• Ray Fernandez, Public Affairs Specialist

      Thank you for your comment Ruben. A pension based on work that is not covered by Social Security (for example, Federal civil service and some State or local government agencies, such as police officers and some teachers) may cause the amount of your Social Security benefit to be reduced. Your benefits can be reduced based on one of two provisions. Your own Social Security benefit can be reduced based on the Windfall Elimination Provision (WEP). The WEP can affect how we calculate your benefit amount, resulting in a lower Social Security benefit than you otherwise would receive. The other provision that can affect your spouse’s or widower’s benefits from Social Security is called the Government Pension Offset.

  9. Ruth Leonard

    I “filed and suspended” my SSA benefit last year at age 66. Yesterday I got a letter saying “We changed your monthly benefit to $x,xxx” as of March 2017. We found that your prior amount was incorrect. We cannot pay you monthly benefits at this time.” That’s all it says. No information about why it was changed or what the prior amount was. My online statement doesn’t give any monthly benefit information. Only the list of my contributions appear. Where can I find information on my “prior” monthly benefit?

    • Ray Fernandez, Public Affairs Specialist

      Hi Ruth. Unfortunately and because of security reasons we do not have access to personal records in this blog and cannot answer your question at this time. One of our representatives should be able to provide you with an explanation and answer your questions about this matter. Please call our toll free number at 1-800-772-1213 Monday to Friday between 7 a.m. and 7 p.m. or visit your local Social Security office for further assistance. When calling our toll free number, you will have a shorter wait time if you call later during the day, or later in the week, thanks.

  10. adri smith

    I get benefits on the1st and the 3rd but my3rd benefits have Been late for the past 3 months because they had said I could work and while it was in appeal I could get continued benefits but the check on the3rd was held up for some reason you have to ask for each benefit separately they don’t just count as “your benefits” so now they’ve determined that I’m still disabled and everything was supposed to return to regular payments on the1st and 3rd however I didn’t receive my benefits on time in February it was 2 weeks late then in March almost 3 weeks late now April I haven’t received it yet and it will end up almost a month late I’ll bet so actually what they’ve done is managed to skip a whole month of paying me if they make it so late that it rotates into the next month! I feel like there is someone at ss administration that hates me and they are using their power over my life to make me suffer.. How can they continue to do this to me? I’m losing everything because I am late on everything and the fees are piling up.. They won’t give me extra to cover the fees that they’ve caused will they? What am I supposed to do? How can I stop this? Why haven’t I received my check??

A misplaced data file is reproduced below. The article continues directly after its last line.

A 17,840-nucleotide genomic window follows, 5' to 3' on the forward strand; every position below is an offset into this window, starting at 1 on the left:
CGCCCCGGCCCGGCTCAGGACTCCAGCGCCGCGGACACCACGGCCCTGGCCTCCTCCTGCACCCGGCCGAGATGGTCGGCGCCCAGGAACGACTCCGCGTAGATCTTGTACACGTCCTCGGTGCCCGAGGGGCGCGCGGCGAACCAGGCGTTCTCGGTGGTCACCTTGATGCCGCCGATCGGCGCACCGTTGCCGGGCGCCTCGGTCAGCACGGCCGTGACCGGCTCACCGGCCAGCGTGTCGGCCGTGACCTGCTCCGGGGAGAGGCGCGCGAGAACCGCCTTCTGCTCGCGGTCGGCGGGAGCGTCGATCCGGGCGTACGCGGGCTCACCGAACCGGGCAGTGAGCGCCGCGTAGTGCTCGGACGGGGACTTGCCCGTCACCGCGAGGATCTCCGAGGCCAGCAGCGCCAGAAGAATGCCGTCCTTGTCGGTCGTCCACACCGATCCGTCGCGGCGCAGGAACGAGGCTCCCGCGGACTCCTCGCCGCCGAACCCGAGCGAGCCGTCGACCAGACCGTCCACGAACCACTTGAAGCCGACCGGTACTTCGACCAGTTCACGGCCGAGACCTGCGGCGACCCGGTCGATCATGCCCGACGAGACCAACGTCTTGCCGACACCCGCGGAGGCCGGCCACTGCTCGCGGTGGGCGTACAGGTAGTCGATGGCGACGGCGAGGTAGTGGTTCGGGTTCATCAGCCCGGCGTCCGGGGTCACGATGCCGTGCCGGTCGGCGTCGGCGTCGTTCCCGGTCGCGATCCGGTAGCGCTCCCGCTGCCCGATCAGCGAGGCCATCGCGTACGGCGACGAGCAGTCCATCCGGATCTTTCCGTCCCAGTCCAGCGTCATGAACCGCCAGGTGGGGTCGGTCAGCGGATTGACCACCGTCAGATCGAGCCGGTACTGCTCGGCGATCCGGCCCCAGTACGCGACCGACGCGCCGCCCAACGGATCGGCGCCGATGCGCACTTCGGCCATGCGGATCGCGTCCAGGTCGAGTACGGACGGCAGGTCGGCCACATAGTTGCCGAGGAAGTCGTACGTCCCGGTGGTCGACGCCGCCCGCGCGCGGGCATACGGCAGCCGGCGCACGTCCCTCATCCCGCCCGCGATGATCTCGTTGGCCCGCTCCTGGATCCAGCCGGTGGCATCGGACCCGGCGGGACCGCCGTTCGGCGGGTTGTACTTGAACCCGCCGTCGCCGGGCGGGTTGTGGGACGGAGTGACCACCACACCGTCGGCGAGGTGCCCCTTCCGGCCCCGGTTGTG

• Ray Fernandez, Public Affairs Specialist

      We apologize for the delay and inconveniences you are experiencing. Unfortunately, but for your security, we do not have access to personal records in this blog. Please continue working with your local office. You should be allowed to speak with the manager to see how we can help to expedite resolution of your situation. If you are unable to visit the local office, you can call our toll free number at 1-800-772-1213 (TTY 1-800-325-0778). Representatives are available Monday through Friday between 7 a.m. and 7 p.m. Generally, you will have a shorter wait time if you call later in the week. Thanks.

    • Bill Brown

      Why do you get two benefits from social security is my question to you unless one is from a private pension and social security has nothing to do with that delay?

Comments are closed.